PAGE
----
Following questions by the OIC on the nature of the records and on the fact that the named employee would have likely sent or received records of business value falling within the scope of the request, PHAC explained that the role of the named employee is not one that has them generate many records of business value. PHAC further stated that the named employee’s role is operational in nature as the named employee deals primarily with shipments distributed from and received by PHAC. PHAC added that the named employee does not produce reports or compile data, nor does the named employee make decisions related to the procurement or distribution of supplies. PHAC also explained that it would be very unusual for the named employee to have records of business value in their email that they would be responsible for preserving. While records may have passed through the named employee, such as waybills or strike off (disposal of goods) for review, there is very limited, if any, need for the named employee to retain these themself because others have that corporate record-keeper role.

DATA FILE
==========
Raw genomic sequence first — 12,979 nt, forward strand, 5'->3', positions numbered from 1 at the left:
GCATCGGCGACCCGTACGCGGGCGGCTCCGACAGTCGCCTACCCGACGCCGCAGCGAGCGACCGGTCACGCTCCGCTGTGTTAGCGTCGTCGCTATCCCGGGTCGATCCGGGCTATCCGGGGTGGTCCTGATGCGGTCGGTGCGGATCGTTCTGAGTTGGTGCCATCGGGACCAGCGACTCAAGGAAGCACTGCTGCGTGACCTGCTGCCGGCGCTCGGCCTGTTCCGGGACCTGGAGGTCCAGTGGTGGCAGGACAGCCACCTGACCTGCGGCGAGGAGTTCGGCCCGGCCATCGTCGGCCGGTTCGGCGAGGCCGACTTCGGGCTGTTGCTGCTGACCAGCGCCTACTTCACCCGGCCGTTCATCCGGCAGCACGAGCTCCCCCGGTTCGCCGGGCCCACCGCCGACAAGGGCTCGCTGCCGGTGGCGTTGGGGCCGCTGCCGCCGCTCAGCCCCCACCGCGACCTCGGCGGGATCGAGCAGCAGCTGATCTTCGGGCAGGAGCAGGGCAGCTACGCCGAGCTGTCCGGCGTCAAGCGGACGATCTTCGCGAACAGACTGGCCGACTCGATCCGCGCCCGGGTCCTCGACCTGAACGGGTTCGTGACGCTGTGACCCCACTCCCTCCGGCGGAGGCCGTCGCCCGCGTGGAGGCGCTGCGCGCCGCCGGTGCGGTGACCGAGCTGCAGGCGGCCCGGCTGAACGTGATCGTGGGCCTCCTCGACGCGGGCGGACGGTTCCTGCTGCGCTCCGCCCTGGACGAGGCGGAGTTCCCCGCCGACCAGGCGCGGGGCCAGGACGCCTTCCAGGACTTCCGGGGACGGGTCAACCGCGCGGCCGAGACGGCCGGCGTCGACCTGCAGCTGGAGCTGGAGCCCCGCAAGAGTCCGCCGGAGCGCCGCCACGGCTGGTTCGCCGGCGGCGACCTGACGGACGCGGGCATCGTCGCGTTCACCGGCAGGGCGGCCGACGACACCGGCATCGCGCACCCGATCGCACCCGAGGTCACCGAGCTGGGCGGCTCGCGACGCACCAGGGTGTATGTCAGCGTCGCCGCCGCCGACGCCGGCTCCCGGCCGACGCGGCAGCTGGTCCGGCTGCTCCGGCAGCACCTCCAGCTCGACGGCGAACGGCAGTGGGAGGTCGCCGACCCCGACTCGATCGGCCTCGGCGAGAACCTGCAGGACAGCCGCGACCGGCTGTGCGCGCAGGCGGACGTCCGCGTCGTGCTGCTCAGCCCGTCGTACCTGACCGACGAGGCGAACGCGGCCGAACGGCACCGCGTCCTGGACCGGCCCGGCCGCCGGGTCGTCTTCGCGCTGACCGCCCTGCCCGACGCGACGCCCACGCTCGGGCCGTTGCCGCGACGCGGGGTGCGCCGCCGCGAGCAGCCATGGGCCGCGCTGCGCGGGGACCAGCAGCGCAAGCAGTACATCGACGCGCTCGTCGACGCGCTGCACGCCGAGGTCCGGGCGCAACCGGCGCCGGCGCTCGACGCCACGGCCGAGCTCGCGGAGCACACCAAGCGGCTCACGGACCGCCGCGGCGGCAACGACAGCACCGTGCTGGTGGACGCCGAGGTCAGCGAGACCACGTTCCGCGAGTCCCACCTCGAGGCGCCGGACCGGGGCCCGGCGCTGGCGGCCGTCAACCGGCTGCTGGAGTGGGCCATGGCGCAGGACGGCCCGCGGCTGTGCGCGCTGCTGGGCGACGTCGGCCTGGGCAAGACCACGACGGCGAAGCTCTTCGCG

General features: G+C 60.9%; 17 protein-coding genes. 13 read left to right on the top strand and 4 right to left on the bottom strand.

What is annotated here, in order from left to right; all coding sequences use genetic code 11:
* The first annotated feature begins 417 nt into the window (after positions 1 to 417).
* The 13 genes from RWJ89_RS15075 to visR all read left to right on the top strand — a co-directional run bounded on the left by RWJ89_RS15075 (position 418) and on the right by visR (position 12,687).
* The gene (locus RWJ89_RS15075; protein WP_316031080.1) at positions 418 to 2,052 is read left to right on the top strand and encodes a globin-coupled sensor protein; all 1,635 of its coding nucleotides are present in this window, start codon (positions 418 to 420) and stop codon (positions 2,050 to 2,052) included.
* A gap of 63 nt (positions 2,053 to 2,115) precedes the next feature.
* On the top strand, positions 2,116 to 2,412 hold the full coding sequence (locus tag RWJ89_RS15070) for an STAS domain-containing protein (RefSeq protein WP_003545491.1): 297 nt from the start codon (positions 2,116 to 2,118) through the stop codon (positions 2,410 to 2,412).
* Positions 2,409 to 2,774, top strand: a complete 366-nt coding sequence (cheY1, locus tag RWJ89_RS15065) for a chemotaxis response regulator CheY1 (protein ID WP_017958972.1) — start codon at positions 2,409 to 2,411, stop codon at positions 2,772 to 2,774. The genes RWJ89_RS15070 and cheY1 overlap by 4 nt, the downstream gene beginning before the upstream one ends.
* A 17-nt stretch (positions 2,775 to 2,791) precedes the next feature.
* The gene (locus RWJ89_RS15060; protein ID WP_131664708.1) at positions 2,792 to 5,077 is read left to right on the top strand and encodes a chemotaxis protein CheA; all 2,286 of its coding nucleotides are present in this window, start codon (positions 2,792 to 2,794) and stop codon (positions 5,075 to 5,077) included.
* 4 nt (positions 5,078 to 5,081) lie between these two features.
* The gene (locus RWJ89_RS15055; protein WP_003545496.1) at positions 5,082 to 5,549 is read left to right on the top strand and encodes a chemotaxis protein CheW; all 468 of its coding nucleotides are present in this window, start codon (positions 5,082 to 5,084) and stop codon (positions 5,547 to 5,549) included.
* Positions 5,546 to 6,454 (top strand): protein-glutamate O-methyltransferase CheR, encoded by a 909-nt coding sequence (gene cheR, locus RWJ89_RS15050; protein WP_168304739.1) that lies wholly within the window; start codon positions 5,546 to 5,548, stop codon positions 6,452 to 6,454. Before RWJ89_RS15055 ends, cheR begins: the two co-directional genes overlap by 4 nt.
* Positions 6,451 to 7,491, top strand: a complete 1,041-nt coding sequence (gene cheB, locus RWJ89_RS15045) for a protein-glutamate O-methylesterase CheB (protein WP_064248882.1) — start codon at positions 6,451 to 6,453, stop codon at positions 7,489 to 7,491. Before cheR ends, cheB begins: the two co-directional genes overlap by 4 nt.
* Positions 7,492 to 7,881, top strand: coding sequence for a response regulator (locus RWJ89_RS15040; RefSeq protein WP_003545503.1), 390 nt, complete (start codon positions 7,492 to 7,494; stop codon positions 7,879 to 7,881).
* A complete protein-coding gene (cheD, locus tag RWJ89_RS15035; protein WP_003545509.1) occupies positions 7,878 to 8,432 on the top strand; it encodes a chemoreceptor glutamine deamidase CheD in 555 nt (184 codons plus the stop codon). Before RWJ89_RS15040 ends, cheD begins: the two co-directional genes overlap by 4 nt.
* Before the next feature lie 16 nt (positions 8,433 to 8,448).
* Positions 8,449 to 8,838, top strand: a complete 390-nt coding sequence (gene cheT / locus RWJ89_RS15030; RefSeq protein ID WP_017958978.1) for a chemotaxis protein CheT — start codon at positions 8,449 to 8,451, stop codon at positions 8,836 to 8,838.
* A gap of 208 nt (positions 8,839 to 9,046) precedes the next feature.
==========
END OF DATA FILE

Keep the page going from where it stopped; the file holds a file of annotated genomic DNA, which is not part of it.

Facing a dearth of records from the named employee, it would have been reasonable for PHAC next to consider other individuals who might have responsive records (e.g. emails they sent to the employee or received from them) and other locations these records might be stored. In my view, this would have constituted reasonable efforts to search for records. However, PHAC did not consider other sources of records before it responded to the access request at the end of March 2021.
 PHAC also did not task employees who communicated with the named employee by email during the timeframe noted in the access request to search for responsive records, including emails sent or received and on which they were copied. Nor did PHAC task non-operational employees who would have been responsible for saving records to corporate repositories. Likewise, PHAC also does not appear to have searched the shared repository for records the employee had either sent or received (including records on which they were copied). All of these would have been reasonable actions given the circumstances.